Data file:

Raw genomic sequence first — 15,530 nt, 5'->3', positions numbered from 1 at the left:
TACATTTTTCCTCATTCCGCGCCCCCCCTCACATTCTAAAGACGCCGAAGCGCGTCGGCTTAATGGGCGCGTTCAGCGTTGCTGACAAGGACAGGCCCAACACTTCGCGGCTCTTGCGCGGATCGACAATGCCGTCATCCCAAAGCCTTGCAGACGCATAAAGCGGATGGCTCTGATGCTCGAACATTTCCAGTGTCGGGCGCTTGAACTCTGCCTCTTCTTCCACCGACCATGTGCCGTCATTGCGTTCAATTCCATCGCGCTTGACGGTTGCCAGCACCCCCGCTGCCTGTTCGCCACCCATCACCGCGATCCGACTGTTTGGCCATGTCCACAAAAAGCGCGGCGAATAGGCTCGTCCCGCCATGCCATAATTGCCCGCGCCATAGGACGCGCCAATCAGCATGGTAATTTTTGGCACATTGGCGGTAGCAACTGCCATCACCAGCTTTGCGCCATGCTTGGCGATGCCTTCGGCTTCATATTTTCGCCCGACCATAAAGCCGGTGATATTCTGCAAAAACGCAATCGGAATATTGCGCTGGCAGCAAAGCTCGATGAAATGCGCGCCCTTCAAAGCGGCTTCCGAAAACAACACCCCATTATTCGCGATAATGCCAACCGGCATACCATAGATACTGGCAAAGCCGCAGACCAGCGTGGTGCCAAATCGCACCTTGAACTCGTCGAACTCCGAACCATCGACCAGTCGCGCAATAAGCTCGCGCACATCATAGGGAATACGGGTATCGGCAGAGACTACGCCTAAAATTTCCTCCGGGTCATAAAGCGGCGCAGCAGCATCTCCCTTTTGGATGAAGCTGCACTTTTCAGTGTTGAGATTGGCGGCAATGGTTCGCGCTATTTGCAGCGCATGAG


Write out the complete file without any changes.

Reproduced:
Raw genomic sequence first — 15,530 nt, 5'->3', positions numbered from 1 at the left:
TACATTTTTCCTCATTCCGCGCCCCCCCTCACATTCTAAAGACGCCGAAGCGCGTCGGCTTAATGGGCGCGTTCAGCGTTGCTGACAAGGACAGGCCCAACACTTCGCGGCTCTTGCGCGGATCGACAATGCCGTCATCCCAAAGCCTTGCAGACGCATAAAGCGGATGGCTCTGATGCTCGAACATTTCCAGTGTCGGGCGCTTGAACTCTGCCTCTTCTTCCACCGACCATGTGCCGTCATTGCGTTCAATTCCATCGCGCTTGACGGTTGCCAGCACCCCCGCTGCCTGTTCGCCACCCATCACCGCGATCCGACTGTTTGGCCATGTCCACAAAAAGCGCGGCGAATAGGCTCGTCCCGCCATGCCATAATTGCCCGCGCCATAGGACGCGCCAATCAGCATGGTAATTTTTGGCACATTGGCGGTAGCAACTGCCATCACCAGCTTTGCGCCATGCTTGGCGATGCCTTCGGCTTCATATTTTCGCCCGACCATAAAGCCGGTGATATTCTGCAAAAACGCAATCGGAATATTGCGCTGGCAGCAAAGCTCGATGAAATGCGCGCCCTTCAAAGCGGCTTCCGAAAACAACACCCCATTATTCGCGATAATGCCAACCGGCATACCATAGATACTGGCAAAGCCGCAGACCAGCGTGGTGCCAAATCGCACCTTGAACTCGTCGAACTCCGAACCATCGACCAGTCGCGCAATAAGCTCGCGCACATCATAGGGAATACGGGTATCGGCAGAGACTACGCCTAAAATTTCCTCCGGGTCATAAAGCGGCGCAGCAGCATCTCCCTTTTGGATGAAGCTGCACTTTTCAGTGTTGAGATTGGCGGCAATGGTTCGCGCTATTTGCAGCGCATGAG